I am a Ph.D. candidate in the history department at Yale, where I study the history of politics, culture, and capitalism in early America. My dissertation examines the frantic wave of land speculation that swept across the early republic during the three decades following U.S. independence, focusing particularly on the relationships between revolution, financial interests, and state formation. The research for this project has been generously supported by the Gilder Lehrman Institute of American History, the New England Regional Fellowship Consortium, and the McNeil Center for Early American Studies, among others. I am also interested in gender history, and am the author of an article-length microhistory of one nineteenth-century woman’s legal campaign to recover a lost landed inheritance in central New York, which will appear in a forthcoming issue of Early American Studies.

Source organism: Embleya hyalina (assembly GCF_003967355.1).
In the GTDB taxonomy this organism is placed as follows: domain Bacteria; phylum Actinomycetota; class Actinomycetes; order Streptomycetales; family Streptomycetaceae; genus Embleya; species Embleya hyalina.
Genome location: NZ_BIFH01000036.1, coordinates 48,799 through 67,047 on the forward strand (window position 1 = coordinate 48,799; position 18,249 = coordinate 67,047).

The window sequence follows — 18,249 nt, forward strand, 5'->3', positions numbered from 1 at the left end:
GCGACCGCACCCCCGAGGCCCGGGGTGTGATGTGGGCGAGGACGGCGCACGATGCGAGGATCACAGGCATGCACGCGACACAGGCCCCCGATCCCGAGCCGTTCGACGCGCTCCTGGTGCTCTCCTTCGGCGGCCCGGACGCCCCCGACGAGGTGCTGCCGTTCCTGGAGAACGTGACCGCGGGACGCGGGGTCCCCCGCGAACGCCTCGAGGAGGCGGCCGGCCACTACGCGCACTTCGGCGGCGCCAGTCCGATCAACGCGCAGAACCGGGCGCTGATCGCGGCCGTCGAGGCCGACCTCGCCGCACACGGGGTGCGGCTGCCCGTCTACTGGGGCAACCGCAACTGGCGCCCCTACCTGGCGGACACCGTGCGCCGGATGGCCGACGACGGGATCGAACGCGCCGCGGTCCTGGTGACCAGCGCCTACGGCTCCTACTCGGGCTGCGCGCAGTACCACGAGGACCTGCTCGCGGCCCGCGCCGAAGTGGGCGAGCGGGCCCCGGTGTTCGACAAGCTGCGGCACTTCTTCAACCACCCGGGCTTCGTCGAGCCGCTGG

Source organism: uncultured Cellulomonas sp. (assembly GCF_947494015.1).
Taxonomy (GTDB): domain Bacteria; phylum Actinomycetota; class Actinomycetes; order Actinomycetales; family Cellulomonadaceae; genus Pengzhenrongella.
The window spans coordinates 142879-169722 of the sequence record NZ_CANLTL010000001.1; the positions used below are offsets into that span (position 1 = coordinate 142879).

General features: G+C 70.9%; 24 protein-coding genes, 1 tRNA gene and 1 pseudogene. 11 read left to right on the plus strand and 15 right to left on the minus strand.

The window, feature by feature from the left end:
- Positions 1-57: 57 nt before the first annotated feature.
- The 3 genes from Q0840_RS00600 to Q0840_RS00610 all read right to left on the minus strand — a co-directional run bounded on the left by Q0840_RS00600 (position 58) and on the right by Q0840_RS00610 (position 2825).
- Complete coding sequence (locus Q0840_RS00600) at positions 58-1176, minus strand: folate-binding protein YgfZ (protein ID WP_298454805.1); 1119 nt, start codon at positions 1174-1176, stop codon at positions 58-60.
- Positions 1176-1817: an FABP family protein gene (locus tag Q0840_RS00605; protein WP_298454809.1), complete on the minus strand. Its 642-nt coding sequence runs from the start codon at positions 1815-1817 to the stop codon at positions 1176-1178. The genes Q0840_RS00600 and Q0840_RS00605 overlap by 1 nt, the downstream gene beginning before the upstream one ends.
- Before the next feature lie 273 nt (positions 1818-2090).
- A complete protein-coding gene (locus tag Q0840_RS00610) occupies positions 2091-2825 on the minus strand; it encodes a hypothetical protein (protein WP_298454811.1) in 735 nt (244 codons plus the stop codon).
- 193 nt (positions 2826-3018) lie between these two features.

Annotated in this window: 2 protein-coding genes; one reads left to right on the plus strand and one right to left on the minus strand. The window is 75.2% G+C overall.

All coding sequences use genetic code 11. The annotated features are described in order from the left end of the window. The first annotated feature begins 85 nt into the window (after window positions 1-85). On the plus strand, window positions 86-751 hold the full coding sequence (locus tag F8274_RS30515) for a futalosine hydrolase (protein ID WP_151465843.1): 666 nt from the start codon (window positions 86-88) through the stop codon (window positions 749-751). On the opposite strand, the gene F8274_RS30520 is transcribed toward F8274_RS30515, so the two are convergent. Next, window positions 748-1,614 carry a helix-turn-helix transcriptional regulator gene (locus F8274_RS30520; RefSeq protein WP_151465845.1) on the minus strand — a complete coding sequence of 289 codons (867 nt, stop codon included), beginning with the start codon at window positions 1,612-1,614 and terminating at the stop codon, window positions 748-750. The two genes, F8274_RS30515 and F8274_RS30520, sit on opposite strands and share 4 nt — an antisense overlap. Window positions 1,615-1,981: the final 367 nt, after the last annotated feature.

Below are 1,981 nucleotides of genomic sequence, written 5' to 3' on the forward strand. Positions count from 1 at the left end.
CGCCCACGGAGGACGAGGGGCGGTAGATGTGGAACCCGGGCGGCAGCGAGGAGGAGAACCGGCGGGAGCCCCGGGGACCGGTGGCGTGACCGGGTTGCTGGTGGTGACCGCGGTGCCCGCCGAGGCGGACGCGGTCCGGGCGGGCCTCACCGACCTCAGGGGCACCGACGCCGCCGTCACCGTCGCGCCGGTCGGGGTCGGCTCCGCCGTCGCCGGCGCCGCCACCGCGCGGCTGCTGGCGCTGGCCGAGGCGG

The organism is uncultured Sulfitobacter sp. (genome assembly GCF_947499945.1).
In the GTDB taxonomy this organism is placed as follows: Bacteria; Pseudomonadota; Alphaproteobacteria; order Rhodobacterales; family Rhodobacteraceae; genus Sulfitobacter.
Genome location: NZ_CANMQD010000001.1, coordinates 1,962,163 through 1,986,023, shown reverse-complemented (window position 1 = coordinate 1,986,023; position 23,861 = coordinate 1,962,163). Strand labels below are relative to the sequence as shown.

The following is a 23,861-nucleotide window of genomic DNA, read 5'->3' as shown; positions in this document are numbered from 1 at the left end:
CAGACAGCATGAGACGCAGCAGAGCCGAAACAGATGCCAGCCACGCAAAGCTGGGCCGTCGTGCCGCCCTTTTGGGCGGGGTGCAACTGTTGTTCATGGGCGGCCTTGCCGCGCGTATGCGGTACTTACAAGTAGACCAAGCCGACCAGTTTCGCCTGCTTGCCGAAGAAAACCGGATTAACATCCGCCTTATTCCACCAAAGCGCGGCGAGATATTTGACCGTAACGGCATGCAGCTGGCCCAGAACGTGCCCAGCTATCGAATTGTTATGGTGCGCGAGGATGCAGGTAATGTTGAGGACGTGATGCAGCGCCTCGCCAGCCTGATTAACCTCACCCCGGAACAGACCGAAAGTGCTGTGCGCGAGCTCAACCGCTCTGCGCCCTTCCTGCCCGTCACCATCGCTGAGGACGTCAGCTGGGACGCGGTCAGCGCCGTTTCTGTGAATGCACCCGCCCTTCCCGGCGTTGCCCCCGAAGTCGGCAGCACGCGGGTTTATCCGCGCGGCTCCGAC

Originally from Rochester, New York, I completed a B.A. in history at William & Mary and an M.A. and M.Phil. at Yale. Between college and graduate school, a Fulbright English Teaching Assistantship brought me to a university in Košice, Slovakia, where I taught English and American Studies.
In my spare time I enjoy cooking, sailing, choral singing, and working as a writing advisor at Yale’s Graduate Writing Center.